RE4 was definitely a great action game, but the scares were few and far between. Sections of it that scared me though, were the tentacle wolves and returning to the village at night (that music really did it, the first time in my life that i finally knew what "chills down my spine" actually meant). Also, the Regenerator room got my heart pumping. That parasite-implant operation built up the tension, followed by the regenerator's breathing and the action itself.

    I have to say that for me, only two games were really scary (Silent Hill 3 & Forbidden Siren, okay RE2 when i was 9, but does that count?). Alan Wake was pretty fun, and exciting, but it wasn't scary even though i played it while smoking Salvia, lol. FEAR? Fuck no, that was a fun FPS with lots of slow motion head explosions and cool weapons, but the attempted scares were just annoying. Well, the abominations in FEAR 2 were pretty darn well done i must say. It's hard to find good videos on youtube without nerds doing voice-overs that remind me stereotypes still exist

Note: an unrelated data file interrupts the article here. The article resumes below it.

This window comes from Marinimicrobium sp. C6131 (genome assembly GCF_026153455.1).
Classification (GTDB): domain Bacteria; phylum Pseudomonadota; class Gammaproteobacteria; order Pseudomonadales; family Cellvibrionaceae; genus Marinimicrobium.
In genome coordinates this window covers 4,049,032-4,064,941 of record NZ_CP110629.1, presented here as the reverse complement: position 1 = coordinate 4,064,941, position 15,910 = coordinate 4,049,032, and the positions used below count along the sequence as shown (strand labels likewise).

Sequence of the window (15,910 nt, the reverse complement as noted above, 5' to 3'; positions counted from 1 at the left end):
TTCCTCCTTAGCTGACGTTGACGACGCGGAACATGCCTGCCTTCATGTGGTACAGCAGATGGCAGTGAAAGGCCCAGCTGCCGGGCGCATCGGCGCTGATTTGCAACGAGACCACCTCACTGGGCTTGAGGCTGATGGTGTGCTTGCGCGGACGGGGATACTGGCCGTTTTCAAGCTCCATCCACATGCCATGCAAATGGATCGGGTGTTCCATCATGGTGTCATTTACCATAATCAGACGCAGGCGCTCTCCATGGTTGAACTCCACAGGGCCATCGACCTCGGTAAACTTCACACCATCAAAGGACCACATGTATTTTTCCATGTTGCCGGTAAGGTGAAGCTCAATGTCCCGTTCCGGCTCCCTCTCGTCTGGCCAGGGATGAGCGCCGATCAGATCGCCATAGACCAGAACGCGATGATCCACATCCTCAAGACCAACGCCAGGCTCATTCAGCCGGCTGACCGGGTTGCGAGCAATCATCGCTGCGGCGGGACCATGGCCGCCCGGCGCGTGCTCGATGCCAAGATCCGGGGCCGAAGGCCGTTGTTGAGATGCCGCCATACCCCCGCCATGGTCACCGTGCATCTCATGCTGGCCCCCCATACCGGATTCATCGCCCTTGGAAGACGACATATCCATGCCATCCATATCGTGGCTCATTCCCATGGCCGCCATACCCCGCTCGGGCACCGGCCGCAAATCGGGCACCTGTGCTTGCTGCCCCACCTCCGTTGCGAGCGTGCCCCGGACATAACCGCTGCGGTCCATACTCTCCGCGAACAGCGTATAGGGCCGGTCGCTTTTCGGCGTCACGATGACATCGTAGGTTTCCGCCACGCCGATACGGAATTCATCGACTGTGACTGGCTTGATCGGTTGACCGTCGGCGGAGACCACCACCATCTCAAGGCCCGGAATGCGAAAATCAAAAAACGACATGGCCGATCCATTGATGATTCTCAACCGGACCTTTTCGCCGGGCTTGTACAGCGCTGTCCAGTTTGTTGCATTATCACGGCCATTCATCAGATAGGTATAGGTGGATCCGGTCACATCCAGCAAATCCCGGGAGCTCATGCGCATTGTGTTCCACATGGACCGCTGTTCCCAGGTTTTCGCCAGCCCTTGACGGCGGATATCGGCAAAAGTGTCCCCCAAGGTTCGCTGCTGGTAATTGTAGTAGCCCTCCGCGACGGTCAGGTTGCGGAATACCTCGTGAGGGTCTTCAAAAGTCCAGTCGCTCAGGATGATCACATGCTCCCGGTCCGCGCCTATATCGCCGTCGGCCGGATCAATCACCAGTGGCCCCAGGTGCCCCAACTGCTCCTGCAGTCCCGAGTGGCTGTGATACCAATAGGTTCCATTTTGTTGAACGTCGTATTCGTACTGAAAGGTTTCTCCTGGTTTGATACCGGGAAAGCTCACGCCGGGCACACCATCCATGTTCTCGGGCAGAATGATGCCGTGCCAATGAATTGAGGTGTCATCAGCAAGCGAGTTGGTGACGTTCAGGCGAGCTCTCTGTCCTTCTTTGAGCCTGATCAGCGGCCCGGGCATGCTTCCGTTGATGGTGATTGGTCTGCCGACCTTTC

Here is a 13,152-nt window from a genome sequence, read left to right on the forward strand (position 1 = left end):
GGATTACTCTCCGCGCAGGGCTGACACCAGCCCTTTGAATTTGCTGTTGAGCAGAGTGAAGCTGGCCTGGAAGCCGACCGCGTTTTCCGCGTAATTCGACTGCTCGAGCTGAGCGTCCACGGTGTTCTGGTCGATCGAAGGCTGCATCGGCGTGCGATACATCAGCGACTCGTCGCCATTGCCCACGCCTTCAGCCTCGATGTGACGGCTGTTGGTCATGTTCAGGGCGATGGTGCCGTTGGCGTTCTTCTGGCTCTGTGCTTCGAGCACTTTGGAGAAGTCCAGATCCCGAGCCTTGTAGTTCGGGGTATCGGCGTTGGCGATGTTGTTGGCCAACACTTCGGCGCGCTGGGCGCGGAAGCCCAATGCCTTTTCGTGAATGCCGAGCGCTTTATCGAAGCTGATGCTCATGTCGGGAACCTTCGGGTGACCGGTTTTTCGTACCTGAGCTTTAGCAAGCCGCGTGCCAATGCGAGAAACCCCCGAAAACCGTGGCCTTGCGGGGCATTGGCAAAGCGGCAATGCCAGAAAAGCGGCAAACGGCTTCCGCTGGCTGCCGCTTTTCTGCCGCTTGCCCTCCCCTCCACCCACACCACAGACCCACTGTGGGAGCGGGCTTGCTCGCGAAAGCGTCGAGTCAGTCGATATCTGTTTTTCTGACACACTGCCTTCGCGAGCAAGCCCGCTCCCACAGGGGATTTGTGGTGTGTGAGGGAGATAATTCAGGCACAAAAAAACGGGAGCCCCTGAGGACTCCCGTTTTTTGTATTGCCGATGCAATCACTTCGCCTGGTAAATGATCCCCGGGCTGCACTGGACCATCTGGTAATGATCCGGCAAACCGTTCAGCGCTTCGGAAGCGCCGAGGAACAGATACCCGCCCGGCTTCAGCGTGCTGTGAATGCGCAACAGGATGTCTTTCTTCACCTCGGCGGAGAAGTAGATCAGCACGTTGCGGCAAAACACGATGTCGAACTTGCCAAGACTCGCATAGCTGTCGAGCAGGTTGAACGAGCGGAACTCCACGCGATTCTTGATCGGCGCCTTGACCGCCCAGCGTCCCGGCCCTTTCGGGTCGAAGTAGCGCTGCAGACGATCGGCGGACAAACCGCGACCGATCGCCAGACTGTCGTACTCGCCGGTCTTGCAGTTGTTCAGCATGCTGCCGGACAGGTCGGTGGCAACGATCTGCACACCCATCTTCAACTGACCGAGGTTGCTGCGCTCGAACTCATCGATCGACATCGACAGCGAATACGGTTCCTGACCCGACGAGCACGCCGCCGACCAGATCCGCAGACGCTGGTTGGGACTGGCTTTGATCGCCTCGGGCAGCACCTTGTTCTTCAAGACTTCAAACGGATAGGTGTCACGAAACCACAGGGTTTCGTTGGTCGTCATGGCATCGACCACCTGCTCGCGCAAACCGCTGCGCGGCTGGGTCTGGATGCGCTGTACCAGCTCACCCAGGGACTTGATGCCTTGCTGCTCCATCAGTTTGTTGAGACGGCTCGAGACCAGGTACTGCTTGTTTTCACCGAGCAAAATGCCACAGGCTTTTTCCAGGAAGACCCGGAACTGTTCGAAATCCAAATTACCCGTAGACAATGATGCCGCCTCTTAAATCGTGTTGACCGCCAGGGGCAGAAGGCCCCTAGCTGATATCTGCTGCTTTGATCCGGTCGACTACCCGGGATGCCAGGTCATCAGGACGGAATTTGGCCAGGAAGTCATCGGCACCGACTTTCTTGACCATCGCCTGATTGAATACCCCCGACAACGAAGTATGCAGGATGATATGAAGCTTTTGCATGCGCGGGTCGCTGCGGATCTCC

Silent Hill 3: the dogs were really well done. Best graphics on PS2 next to ZoE2 and MGS3.



    Forbidden Siren (or SIREN in the US/Japan) was great as it took the cliche foggy dark forest/j-horror, yet added an element of tension as it was a stealth game; hiding behind a teacher's desk with one inch of the corner blocking the enemy's view of your head. Because of that once inch, you survive. The blood terraces were good too. But it was also full of frustration; how can a living dead sniper with a vintage rifle manage to see through the fog well enough to place every shot right between your eyeballs? Bullshit. And the video below is pretty much what the voice acting was like.

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    Quote Originally Posted by JFierce View Post